(Reuters) - Repairs will cost $20 million and take six months to complete on a key bridge connecting southern Indiana with Louisville, Kentucky that was abruptly closed three weeks ago because of a serious crack in a beam, the two states said on Friday.
The Sherman Minton Bridge over the Ohio River -- which carried 80,000 vehicles per day -- was closed to traffic on September 9 and ordered to undergo extensive testing after the crack running the length of the 1,600 foot span was found during routine maintenance and inspection.
Three weeks of testing uncovered weld defects at numerous locations and confirmed closing the bridge was the right thing to do, Indiana Governor Mitch Daniels and Kentucky Governor Steve Beshear said in a joint statement.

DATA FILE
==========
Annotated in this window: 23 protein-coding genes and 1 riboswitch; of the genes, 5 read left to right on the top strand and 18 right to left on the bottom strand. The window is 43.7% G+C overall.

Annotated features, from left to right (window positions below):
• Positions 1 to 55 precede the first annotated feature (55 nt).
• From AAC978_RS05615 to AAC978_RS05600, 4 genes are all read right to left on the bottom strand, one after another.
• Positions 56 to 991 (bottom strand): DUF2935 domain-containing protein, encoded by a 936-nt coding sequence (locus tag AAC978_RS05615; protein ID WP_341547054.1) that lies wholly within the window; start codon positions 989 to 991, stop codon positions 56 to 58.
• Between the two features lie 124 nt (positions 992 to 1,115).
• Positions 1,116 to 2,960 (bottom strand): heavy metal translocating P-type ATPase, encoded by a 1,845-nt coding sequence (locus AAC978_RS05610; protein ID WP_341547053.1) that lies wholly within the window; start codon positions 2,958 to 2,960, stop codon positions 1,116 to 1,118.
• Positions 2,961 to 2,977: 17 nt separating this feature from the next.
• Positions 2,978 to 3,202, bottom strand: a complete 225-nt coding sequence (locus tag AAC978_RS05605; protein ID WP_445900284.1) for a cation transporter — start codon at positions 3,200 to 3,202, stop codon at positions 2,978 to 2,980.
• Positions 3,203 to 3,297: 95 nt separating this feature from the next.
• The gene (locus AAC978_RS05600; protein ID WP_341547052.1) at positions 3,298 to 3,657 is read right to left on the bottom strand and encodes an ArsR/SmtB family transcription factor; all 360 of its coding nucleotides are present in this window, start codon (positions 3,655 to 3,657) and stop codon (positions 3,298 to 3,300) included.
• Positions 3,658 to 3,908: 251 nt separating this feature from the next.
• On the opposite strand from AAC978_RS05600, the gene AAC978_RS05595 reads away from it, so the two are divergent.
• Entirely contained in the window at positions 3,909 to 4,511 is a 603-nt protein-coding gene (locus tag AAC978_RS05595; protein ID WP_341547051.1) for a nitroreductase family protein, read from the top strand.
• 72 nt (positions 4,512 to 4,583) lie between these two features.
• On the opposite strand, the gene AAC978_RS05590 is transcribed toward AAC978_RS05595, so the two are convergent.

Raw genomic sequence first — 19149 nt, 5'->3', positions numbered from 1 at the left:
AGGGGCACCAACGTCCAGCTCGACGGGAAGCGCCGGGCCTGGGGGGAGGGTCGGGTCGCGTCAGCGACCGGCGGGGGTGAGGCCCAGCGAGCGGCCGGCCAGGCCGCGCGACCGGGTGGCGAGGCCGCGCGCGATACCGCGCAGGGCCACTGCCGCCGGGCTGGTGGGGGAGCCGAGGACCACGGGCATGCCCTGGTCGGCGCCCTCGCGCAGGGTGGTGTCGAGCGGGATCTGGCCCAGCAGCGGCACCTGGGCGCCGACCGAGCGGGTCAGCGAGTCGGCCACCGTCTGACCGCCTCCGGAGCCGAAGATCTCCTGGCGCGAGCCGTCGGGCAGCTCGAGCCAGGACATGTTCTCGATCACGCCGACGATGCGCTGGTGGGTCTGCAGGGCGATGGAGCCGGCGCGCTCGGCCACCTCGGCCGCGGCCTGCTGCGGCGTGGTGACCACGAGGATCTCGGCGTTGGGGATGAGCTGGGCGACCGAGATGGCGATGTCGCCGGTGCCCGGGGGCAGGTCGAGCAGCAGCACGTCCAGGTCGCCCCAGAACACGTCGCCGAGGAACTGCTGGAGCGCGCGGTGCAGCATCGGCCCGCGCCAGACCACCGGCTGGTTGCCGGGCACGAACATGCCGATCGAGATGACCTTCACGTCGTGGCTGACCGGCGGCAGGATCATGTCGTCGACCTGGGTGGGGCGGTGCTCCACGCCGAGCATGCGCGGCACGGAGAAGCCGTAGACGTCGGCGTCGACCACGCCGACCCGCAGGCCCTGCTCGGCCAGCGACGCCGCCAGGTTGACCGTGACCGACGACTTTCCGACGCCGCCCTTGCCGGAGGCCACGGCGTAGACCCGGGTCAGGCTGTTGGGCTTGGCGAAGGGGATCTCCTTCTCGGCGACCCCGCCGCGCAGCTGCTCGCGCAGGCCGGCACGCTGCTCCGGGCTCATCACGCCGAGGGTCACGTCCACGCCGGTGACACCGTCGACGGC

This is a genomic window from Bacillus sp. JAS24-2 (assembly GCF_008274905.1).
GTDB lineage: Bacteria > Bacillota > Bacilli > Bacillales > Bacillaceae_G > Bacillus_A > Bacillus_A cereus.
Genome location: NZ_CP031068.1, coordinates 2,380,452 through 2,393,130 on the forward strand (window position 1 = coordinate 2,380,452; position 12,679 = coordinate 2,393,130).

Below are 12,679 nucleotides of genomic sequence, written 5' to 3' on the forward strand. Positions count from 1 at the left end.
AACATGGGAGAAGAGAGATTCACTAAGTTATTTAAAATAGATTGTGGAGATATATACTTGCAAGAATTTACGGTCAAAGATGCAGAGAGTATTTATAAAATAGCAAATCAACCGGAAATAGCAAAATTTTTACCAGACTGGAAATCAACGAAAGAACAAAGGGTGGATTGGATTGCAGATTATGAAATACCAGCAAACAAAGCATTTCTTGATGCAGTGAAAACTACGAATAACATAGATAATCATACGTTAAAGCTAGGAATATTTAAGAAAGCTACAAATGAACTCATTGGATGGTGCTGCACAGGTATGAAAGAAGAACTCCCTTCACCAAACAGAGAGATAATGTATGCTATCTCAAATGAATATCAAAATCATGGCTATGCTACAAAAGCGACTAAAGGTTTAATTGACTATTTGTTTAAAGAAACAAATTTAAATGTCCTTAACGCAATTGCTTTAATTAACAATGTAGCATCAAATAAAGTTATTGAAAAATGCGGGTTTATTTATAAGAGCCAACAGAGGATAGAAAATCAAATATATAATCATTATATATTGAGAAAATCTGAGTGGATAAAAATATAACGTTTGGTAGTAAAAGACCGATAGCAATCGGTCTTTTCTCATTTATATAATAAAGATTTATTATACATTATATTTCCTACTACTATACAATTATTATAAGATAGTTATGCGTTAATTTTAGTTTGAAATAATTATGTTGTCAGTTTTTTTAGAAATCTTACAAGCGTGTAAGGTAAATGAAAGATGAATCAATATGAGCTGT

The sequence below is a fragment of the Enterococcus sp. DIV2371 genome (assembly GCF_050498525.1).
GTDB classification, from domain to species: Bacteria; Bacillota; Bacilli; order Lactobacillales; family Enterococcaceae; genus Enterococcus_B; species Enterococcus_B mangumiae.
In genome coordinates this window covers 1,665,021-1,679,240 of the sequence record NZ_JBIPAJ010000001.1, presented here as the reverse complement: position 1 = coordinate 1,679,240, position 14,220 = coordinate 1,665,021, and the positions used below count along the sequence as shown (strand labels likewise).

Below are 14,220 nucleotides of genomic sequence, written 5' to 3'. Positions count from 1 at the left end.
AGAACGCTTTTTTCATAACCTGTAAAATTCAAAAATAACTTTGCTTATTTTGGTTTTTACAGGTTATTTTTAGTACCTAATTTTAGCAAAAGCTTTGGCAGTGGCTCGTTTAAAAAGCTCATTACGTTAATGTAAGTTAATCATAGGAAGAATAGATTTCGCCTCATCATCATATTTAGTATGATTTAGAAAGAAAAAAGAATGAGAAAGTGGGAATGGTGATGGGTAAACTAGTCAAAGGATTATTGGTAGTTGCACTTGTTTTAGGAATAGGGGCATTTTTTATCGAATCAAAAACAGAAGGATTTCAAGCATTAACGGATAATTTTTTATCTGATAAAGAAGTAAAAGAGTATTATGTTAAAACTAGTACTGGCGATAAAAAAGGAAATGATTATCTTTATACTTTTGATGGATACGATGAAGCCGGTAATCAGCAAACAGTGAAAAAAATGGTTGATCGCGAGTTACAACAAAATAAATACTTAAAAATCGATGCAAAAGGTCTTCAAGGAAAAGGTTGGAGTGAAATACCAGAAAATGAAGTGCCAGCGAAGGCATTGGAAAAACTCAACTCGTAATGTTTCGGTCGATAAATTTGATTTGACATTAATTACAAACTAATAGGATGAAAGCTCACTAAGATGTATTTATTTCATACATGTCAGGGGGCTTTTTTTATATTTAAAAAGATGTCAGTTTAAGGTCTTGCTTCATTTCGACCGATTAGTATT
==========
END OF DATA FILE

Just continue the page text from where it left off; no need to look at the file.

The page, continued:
The bridge is one of only three spans across the Ohio River connecting southern Indiana with Louisville, forcing both states to reroute traffic, according to the Indiana transportation department.
The repair plan calls for installing new steel plating on both sides of a cracked bridge tie that runs the length of the 1,600 foot bridge. The repairs are expected to give the bridge 20 more years of useful life.
The closing of the bridge was just one day after President Barack Obama in a speech touting a jobs creation plan referred to badly decaying roads and bridges across the United States and made a reference to another Ohio River bridge that connects Ohio with Kentucky. On Thursday, the president used a Cincinnati-area bridge as a backdrop for a speech supporting his jobs plan.
The 49-year-old Sherman Minton Bridge serves Interstate 64 and U.S. Highway 150, which run east-west from Virginia to Missouri.
Indiana has the lead responsibility for the repairs and will issue bid documents to contractors Tuesday. The bids will be opened in mid-October. The job includes up to $5 million of incentives for finishing the repairs early.
Bridge costs are shared equally by Indiana and Kentucky.
(Reporting by David Bailey; Editing by Greg McCune)